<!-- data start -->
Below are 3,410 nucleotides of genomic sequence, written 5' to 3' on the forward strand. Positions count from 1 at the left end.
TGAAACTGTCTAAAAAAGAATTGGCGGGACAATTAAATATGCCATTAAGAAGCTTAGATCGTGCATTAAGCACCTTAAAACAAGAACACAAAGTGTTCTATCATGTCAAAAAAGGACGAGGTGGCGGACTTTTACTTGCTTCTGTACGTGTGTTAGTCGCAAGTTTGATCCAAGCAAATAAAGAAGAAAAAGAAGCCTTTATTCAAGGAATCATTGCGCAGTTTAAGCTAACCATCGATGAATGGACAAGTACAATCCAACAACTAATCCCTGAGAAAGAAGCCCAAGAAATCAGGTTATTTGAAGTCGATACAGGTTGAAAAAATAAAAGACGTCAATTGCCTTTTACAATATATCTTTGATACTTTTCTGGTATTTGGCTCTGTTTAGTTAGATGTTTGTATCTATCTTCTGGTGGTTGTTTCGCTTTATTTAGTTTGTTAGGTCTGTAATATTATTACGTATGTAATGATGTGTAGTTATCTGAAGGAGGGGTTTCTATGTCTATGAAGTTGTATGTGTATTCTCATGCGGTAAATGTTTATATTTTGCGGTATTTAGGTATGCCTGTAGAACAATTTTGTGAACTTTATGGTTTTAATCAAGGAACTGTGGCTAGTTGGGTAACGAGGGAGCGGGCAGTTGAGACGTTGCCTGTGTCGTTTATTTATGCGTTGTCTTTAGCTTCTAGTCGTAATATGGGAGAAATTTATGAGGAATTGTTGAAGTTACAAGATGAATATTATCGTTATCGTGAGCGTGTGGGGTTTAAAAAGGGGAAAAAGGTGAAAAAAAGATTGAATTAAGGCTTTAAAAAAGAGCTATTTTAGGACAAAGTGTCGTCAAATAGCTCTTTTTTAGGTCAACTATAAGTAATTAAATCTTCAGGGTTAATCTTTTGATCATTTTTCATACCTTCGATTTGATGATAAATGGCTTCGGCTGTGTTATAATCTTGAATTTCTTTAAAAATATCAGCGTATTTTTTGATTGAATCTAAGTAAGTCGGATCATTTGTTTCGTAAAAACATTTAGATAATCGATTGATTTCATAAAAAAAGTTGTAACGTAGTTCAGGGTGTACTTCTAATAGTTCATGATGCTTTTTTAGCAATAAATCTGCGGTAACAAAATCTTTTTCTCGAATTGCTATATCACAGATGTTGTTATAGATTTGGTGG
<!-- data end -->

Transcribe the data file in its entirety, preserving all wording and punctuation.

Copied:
Below are 3,410 nucleotides of genomic sequence, written 5' to 3' on the forward strand. Positions count from 1 at the left end.
TGAAACTGTCTAAAAAAGAATTGGCGGGACAATTAAATATGCCATTAAGAAGCTTAGATCGTGCATTAAGCACCTTAAAACAAGAACACAAAGTGTTCTATCATGTCAAAAAAGGACGAGGTGGCGGACTTTTACTTGCTTCTGTACGTGTGTTAGTCGCAAGTTTGATCCAAGCAAATAAAGAAGAAAAAGAAGCCTTTATTCAAGGAATCATTGCGCAGTTTAAGCTAACCATCGATGAATGGACAAGTACAATCCAACAACTAATCCCTGAGAAAGAAGCCCAAGAAATCAGGTTATTTGAAGTCGATACAGGTTGAAAAAATAAAAGACGTCAATTGCCTTTTACAATATATCTTTGATACTTTTCTGGTATTTGGCTCTGTTTAGTTAGATGTTTGTATCTATCTTCTGGTGGTTGTTTCGCTTTATTTAGTTTGTTAGGTCTGTAATATTATTACGTATGTAATGATGTGTAGTTATCTGAAGGAGGGGTTTCTATGTCTATGAAGTTGTATGTGTATTCTCATGCGGTAAATGTTTATATTTTGCGGTATTTAGGTATGCCTGTAGAACAATTTTGTGAACTTTATGGTTTTAATCAAGGAACTGTGGCTAGTTGGGTAACGAGGGAGCGGGCAGTTGAGACGTTGCCTGTGTCGTTTATTTATGCGTTGTCTTTAGCTTCTAGTCGTAATATGGGAGAAATTTATGAGGAATTGTTGAAGTTACAAGATGAATATTATCGTTATCGTGAGCGTGTGGGGTTTAAAAAGGGGAAAAAGGTGAAAAAAAGATTGAATTAAGGCTTTAAAAAAGAGCTATTTTAGGACAAAGTGTCGTCAAATAGCTCTTTTTTAGGTCAACTATAAGTAATTAAATCTTCAGGGTTAATCTTTTGATCATTTTTCATACCTTCGATTTGATGATAAATGGCTTCGGCTGTGTTATAATCTTGAATTTCTTTAAAAATATCAGCGTATTTTTTGATTGAATCTAAGTAAGTCGGATCATTTGTTTCGTAAAAACATTTAGATAATCGATTGATTTCATAAAAAAAGTTGTAACGTAGTTCAGGGTGTACTTCTAATAGTTCATGATGCTTTTTTAGCAATAAATCTGCGGTAACAAAATCTTTTTCTCGAATTGCTATATCACAGATGTTGTTATAGATTTGGTGG